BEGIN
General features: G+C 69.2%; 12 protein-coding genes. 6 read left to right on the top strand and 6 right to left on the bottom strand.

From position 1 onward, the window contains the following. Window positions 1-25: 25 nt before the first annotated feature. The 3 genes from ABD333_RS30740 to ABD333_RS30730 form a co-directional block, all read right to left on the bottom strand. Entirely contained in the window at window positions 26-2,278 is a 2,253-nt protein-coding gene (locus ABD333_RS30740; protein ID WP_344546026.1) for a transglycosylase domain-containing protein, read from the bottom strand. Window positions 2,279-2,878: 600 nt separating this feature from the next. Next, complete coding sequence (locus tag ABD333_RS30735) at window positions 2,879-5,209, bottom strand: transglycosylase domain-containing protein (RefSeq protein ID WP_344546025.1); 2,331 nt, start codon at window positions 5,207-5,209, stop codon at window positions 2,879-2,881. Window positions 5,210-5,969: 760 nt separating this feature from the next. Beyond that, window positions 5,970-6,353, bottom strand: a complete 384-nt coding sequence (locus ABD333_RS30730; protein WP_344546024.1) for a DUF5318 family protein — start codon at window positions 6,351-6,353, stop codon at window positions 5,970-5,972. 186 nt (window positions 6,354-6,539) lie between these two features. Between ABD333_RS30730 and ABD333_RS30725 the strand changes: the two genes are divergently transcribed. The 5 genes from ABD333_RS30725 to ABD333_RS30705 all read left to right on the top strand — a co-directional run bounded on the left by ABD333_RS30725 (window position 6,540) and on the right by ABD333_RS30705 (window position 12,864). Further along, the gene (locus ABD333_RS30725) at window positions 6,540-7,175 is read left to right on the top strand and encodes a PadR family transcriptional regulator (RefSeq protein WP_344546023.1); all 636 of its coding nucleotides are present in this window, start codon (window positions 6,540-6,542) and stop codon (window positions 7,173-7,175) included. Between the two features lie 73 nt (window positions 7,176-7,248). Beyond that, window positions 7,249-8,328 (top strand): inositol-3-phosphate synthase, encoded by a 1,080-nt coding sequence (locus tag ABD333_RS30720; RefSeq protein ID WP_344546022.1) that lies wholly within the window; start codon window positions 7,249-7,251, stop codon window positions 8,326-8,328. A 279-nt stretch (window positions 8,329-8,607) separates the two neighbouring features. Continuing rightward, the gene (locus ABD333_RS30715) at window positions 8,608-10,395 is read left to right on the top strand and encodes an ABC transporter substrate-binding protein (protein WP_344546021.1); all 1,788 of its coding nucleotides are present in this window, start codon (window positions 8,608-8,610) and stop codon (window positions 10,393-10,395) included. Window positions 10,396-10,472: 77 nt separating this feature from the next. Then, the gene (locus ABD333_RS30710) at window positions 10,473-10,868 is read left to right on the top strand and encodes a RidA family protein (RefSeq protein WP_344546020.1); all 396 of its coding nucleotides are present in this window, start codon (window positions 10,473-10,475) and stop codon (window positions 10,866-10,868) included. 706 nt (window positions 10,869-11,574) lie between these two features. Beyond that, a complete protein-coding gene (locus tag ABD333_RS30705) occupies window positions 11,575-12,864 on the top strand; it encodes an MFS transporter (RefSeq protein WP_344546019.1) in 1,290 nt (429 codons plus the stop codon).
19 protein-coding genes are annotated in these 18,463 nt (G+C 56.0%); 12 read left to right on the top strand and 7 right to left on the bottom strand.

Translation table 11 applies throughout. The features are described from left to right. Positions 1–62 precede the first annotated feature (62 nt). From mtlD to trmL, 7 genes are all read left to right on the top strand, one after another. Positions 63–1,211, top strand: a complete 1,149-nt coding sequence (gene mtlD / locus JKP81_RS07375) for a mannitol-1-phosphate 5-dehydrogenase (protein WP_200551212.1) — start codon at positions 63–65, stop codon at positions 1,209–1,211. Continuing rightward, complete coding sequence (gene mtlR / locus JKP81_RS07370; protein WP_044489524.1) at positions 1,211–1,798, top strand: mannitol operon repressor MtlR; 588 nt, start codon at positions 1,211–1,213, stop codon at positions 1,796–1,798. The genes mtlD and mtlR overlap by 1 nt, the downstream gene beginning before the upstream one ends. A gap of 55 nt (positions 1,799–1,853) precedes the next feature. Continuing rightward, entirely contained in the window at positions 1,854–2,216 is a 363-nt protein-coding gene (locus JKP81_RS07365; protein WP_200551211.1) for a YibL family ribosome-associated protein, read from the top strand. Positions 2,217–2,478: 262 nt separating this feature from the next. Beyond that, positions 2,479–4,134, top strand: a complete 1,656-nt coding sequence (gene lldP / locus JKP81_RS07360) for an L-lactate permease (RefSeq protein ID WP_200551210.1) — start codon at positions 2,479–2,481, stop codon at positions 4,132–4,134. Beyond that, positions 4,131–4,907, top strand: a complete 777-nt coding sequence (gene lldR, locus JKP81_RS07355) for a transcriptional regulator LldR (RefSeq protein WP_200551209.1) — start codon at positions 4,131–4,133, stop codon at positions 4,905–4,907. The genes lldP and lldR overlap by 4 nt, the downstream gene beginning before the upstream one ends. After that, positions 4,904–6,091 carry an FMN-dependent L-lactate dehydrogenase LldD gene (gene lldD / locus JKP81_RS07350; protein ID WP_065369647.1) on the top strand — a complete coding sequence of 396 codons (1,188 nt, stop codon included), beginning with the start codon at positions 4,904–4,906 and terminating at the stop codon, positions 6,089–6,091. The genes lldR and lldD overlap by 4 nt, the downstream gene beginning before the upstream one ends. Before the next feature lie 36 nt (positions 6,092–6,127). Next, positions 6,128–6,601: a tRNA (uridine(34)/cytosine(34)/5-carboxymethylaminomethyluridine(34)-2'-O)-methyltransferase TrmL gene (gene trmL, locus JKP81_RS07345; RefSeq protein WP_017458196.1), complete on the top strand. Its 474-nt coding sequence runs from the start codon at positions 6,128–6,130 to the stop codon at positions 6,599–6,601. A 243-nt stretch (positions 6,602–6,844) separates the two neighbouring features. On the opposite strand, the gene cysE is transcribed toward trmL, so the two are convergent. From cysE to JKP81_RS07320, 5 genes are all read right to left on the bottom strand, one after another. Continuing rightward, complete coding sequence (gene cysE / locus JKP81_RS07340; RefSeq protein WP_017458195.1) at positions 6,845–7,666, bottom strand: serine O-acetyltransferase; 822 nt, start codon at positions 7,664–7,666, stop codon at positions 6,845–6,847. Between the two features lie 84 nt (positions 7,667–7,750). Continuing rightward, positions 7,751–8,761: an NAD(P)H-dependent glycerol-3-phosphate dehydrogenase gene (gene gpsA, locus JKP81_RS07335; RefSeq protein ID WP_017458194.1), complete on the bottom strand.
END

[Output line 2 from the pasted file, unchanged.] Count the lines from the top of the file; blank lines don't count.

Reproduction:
From position 1 onward, the window contains the following. Window positions 1-25: 25 nt before the first annotated feature. The 3 genes from ABD333_RS30740 to ABD333_RS30730 form a co-directional block, all read right to left on the bottom strand. Entirely contained in the window at window positions 26-2,278 is a 2,253-nt protein-coding gene (locus ABD333_RS30740; protein ID WP_344546026.1) for a transglycosylase domain-containing protein, read from the bottom strand. Window positions 2,279-2,878: 600 nt separating this feature from the next. Next, complete coding sequence (locus tag ABD333_RS30735) at window positions 2,879-5,209, bottom strand: transglycosylase domain-containing protein (RefSeq protein ID WP_344546025.1); 2,331 nt, start codon at window positions 5,207-5,209, stop codon at window positions 2,879-2,881. Window positions 5,210-5,969: 760 nt separating this feature from the next. Beyond that, window positions 5,970-6,353, bottom strand: a complete 384-nt coding sequence (locus ABD333_RS30730; protein WP_344546024.1) for a DUF5318 family protein — start codon at window positions 6,351-6,353, stop codon at window positions 5,970-5,972. 186 nt (window positions 6,354-6,539) lie between these two features. Between ABD333_RS30730 and ABD333_RS30725 the strand changes: the two genes are divergently transcribed. The 5 genes from ABD333_RS30725 to ABD333_RS30705 all read left to right on the top strand — a co-directional run bounded on the left by ABD333_RS30725 (window position 6,540) and on the right by ABD333_RS30705 (window position 12,864). Further along, the gene (locus ABD333_RS30725) at window positions 6,540-7,175 is read left to right on the top strand and encodes a PadR family transcriptional regulator (RefSeq protein WP_344546023.1); all 636 of its coding nucleotides are present in this window, start codon (window positions 6,540-6,542) and stop codon (window positions 7,173-7,175) included. Between the two features lie 73 nt (window positions 7,176-7,248). Beyond that, window positions 7,249-8,328 (top strand): inositol-3-phosphate synthase, encoded by a 1,080-nt coding sequence (locus tag ABD333_RS30720; RefSeq protein ID WP_344546022.1) that lies wholly within the window; start codon window positions 7,249-7,251, stop codon window positions 8,326-8,328. A 279-nt stretch (window positions 8,329-8,607) separates the two neighbouring features. Continuing rightward, the gene (locus ABD333_RS30715) at window positions 8,608-10,395 is read left to right on the top strand and encodes an ABC transporter substrate-binding protein (protein WP_344546021.1); all 1,788 of its coding nucleotides are present in this window, start codon (window positions 8,608-8,610) and stop codon (window positions 10,393-10,395) included. Window positions 10,396-10,472: 77 nt separating this feature from the next. Then, the gene (locus ABD333_RS30710) at window positions 10,473-10,868 is read left to right on the top strand and encodes a RidA family protein (RefSeq protein WP_344546020.1); all 396 of its coding nucleotides are present in this window, start codon (window positions 10,473-10,475) and stop codon (window positions 10,866-10,868) included. 706 nt (window positions 10,869-11,574) lie between these two features. Beyond that, a complete protein-coding gene (locus tag ABD333_RS30705) occupies window positions 11,575-12,864 on the top strand; it encodes an MFS transporter (RefSeq protein WP_344546019.1) in 1,290 nt (429 codons plus the stop codon).